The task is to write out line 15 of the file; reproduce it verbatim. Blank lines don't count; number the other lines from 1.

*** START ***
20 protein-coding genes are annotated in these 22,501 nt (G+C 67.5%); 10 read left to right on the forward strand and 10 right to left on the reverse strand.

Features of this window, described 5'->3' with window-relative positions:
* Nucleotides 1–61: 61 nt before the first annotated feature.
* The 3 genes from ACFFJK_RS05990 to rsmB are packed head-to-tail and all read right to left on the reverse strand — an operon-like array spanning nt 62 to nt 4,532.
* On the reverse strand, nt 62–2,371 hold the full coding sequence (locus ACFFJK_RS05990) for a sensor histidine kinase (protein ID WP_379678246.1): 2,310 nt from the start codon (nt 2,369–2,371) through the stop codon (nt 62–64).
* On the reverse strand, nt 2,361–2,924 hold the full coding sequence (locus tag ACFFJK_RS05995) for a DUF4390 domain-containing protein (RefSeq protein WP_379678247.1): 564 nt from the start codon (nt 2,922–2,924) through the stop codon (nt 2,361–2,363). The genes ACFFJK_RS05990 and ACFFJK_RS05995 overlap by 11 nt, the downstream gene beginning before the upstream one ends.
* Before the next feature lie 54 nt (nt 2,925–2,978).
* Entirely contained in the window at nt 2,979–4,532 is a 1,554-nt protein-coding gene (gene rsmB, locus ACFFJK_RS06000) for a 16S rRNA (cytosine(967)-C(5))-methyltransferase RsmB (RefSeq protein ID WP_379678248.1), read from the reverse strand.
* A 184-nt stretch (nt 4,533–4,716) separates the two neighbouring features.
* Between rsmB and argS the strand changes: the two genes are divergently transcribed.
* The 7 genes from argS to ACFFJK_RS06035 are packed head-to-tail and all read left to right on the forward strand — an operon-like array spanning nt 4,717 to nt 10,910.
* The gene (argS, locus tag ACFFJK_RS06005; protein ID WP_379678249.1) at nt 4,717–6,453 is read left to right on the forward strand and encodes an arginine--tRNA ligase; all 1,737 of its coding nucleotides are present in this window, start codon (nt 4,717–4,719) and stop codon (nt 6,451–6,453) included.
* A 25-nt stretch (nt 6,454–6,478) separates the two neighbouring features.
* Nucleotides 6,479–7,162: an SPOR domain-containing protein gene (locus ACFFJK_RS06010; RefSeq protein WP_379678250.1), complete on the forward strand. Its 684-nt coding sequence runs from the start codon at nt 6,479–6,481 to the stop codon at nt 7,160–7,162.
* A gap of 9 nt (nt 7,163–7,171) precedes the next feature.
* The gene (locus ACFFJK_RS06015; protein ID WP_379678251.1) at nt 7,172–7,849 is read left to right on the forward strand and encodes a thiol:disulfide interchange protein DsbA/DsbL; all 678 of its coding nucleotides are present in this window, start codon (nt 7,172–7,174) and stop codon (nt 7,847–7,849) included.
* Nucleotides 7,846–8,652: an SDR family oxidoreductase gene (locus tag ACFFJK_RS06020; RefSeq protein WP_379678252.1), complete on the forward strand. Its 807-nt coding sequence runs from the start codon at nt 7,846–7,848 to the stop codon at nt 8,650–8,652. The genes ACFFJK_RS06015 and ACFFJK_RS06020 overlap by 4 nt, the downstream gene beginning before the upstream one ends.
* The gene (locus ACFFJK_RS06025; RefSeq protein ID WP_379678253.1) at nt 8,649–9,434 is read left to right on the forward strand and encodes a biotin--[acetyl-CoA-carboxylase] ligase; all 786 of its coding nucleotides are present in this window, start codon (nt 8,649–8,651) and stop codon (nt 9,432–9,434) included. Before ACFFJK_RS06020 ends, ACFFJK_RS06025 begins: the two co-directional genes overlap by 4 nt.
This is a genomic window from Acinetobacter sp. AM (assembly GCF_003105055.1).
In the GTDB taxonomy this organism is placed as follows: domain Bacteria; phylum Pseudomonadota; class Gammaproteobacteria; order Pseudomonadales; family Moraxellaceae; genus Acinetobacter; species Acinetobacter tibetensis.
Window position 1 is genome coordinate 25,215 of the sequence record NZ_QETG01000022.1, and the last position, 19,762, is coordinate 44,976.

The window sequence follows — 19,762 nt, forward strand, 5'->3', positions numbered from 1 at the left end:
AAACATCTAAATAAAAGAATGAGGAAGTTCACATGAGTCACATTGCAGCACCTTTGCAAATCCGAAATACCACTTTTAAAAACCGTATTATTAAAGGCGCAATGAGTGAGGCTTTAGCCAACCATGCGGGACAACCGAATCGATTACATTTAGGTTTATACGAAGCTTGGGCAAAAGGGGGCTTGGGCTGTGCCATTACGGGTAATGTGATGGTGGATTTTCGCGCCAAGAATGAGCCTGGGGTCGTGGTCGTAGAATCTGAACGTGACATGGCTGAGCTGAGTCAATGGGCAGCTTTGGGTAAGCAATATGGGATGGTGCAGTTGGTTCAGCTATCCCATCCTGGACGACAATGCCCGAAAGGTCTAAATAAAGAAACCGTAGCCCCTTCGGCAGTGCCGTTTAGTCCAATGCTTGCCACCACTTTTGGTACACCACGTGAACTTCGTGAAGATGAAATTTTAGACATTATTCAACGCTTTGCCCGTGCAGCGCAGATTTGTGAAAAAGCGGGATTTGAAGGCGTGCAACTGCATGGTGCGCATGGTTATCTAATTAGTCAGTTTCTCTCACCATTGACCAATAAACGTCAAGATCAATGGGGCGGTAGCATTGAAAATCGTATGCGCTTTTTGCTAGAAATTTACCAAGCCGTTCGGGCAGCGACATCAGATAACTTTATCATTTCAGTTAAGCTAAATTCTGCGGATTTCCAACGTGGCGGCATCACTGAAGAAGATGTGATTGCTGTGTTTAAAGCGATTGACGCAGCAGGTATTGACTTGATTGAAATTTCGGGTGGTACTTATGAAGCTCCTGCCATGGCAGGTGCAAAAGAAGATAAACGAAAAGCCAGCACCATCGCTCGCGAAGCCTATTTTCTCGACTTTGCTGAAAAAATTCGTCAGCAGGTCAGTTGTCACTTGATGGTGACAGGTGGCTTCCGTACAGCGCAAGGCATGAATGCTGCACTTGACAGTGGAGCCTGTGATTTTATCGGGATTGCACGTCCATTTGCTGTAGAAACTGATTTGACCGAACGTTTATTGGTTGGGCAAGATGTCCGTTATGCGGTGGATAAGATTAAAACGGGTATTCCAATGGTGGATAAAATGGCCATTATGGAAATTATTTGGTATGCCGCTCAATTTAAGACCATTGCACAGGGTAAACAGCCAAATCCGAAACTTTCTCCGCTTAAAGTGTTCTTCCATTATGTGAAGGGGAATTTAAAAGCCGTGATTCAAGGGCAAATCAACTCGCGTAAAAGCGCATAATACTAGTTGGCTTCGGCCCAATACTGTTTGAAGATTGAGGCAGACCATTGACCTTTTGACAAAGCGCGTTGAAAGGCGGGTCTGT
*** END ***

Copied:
* A gap of 9 nt (nt 7,163–7,171) precedes the next feature.